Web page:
Chris writes: “There is tremendous interest at the moment in how emissions in non-CO2 gases can be reduced as a contribution towards constraining global warming. Peak levels of warming remain of particular concern, including whether we will remain below the often discussed threshold of two-degrees. Whilst any action on greenhouse gas emissions is of interest, what this paper finds is as follows. Reduction of short-lived gases as a mechanism to reduce peaks levels of global warming is most effective when CO2 emissions themselves are reducing significantly. Lowering methane emissions for instance (which has an atmospheric lifetime of around just 12 years) a long time before CO2-reductions are implemented is unnecessary - waiting until a time when CO2 emissions are also reducing will have the same effect on peak warming.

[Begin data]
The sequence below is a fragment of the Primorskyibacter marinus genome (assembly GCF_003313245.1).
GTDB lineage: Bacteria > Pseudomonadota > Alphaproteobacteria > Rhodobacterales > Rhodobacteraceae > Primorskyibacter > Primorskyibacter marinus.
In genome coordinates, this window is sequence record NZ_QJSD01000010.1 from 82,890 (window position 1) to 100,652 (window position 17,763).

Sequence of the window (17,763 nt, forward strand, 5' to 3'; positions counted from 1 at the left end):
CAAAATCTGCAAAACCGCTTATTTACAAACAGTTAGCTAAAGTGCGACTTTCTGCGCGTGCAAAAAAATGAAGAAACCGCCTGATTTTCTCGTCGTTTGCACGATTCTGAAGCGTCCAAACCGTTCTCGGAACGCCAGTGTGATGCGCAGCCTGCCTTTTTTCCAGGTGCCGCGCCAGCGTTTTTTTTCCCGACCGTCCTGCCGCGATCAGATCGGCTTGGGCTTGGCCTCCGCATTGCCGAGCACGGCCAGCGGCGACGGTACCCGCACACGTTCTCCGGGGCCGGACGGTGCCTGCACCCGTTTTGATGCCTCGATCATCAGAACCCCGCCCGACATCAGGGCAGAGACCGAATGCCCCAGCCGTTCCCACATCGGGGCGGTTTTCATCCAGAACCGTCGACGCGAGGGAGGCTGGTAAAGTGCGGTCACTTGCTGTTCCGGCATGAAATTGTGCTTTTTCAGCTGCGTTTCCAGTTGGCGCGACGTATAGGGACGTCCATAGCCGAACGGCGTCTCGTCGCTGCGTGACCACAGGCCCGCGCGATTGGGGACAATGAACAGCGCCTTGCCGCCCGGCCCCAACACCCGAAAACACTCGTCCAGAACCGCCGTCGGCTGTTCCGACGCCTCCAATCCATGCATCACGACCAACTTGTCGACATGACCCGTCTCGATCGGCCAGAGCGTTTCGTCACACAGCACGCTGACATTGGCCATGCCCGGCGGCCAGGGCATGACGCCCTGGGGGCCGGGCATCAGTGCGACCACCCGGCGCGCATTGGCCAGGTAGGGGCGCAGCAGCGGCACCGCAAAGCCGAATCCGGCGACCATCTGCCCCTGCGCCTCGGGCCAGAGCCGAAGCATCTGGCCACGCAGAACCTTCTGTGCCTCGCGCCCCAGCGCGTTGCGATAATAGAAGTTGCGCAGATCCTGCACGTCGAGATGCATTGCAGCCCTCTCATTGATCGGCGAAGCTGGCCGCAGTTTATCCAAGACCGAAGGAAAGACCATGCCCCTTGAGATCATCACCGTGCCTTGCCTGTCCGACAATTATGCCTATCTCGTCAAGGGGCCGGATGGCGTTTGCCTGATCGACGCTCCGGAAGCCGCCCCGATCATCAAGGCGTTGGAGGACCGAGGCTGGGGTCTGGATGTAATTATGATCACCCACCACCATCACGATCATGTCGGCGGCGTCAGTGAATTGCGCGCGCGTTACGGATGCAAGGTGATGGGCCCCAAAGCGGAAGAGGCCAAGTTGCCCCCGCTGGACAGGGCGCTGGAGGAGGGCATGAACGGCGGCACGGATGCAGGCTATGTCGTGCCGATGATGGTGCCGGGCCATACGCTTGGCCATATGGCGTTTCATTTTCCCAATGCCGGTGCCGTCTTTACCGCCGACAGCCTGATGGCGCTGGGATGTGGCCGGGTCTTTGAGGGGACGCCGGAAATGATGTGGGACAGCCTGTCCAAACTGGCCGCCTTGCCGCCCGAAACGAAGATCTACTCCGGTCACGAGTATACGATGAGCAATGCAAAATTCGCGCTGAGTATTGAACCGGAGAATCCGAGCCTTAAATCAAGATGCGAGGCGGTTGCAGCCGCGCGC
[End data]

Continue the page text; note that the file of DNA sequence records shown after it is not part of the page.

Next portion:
The argument implicit in this paper is that over the next few decades, in terms of reducing peak warming, the emphasis really should remain on tackling the longer-lived gases, and predominantly carbon dioxide, which by definition have a more cumulative effect on climate. Reductions in short-lived gases will be extremely useful too in restricting maximum warming, but working out how to reduce them can maybe wait temporarily, leaving mitigation policy to focus on carbon dioxide.”
You can read the paper on the Nature Climate Change website here.